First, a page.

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NASA TESS mission discovers new Saturn size planet



NASA's planet-hunting TESS mission just launched last April on a rocket Space X Falcon 9, but it is already making promising discoveries. According to asteroseismologists at Iowa State University, data collected by TESS has led to the discovery of a new planet in Saturn size.

A team of asteroseismologists – astronomers studying seismic waves, also called "starquakes" – have found and characterized the first planet identified by TESS with a host star with measurable oscillations.

The planet is called TOI 197.01 – TOI is short for "TESS Object of Interest" ̵

1; and is described as a "hot Saturn" in a scientific paper written by a team of 141 astronomers to be published in the Astronomical Journal. The planet is the same size as Saturn and is very close to its star and completes a circulation of only 14 days, creating a high surface temperature.

The team decided TOI-197.01 to be about 5 billion years old and slightly heavier and bigger than the sun. It is a gas planet with a radius about nine times that of Earth that makes it about the same size as Saturn. It is also the 1 / 13th density and about 60 times the Earth's mass.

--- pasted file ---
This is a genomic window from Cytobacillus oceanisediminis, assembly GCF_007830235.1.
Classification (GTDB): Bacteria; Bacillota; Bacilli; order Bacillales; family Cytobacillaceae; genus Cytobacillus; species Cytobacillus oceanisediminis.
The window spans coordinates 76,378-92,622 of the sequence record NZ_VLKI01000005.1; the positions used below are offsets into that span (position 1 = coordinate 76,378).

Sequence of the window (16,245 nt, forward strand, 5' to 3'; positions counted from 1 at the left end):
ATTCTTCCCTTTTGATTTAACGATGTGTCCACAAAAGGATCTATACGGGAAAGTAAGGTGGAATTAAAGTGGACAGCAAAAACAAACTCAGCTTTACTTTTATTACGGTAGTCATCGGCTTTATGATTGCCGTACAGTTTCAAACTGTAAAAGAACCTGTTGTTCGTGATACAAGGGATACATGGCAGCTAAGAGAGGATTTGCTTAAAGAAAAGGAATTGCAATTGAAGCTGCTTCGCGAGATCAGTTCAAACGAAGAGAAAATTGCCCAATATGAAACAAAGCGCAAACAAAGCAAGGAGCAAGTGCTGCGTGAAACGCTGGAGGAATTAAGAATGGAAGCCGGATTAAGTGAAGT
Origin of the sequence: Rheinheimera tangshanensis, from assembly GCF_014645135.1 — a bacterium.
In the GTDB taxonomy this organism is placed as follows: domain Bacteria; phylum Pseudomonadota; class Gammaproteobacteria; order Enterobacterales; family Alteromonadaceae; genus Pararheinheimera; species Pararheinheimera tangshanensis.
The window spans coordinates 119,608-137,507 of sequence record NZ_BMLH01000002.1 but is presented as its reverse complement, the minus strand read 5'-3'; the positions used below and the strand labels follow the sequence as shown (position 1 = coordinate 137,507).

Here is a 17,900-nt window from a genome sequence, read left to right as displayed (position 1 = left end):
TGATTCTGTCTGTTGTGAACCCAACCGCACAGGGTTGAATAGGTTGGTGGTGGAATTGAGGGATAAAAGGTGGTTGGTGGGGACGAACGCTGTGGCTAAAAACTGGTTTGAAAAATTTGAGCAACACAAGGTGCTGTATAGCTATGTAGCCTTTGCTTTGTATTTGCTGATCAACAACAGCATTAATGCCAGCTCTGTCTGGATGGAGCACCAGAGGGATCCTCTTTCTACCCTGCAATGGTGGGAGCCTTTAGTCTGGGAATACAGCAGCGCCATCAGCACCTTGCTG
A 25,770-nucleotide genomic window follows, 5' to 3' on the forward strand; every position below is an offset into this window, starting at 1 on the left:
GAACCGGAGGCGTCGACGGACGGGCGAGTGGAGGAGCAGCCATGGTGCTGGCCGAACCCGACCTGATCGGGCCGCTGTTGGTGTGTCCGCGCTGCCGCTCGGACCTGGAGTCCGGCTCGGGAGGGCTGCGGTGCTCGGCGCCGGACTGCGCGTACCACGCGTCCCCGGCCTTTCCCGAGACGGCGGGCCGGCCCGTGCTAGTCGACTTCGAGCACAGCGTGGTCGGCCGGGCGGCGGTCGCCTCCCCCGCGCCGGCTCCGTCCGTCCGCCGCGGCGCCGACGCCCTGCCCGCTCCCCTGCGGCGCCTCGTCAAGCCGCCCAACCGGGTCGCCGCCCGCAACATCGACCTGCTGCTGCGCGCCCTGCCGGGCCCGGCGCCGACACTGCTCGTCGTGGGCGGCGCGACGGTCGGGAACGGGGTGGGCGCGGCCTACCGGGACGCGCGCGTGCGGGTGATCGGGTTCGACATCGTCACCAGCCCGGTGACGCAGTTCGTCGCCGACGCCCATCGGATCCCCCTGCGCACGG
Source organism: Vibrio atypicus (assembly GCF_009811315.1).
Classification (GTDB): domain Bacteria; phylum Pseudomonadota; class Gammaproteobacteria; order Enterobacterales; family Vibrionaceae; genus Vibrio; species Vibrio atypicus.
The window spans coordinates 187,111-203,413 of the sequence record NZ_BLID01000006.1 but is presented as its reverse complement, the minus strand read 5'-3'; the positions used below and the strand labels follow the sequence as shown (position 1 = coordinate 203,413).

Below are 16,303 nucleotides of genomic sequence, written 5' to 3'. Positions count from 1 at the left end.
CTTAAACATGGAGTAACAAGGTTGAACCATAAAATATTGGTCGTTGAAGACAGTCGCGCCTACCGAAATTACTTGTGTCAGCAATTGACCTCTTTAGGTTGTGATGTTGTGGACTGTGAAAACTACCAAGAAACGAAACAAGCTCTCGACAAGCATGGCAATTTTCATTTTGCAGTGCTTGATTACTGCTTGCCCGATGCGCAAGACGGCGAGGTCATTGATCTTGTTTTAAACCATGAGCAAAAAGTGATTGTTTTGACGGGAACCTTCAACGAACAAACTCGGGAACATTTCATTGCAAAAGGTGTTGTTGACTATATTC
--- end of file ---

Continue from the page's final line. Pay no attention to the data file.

"TOI-197 gives a first glimpse of TESS & # 39; strong potential to characterize exoplanets by asteroseismology," wrote the astronomers in their paper.

"This is the first bucketful of water from the data slam we are coming from TESS," said physics and astronomy professor Steve Kawaler.

TESS – Transiting Exoplanet Survey Satellite and a successor to NASA's Kepler Space Telescope – launched from the River Cape Canaveral Air Force Station on April 18, 2018. Its primary mission is to find planets outside our social system, called exoplanets. After two years, TESS scanned 85 percent of the sky using four cameras.

The goal is to identify planets that could support life. Astronomers are looking for stars that possess relatively small, earth-like planets that encircle in their habitable zones at distances that allow water to exist as a liquid – a requirement of life as it is known on earth. This week, astronomers created a list published in the Astrophysical Journal Letters of 408 stars that seem most capable of supporting planets in the residential zone.

"Missions like TESS help us learn to learn so we can finally answer the question, are we alone?" said Paul Hertz director of astrophysics at NASA's headquarters, following the TESS launch. "Or do we just have the best first class property in the galaxy?"


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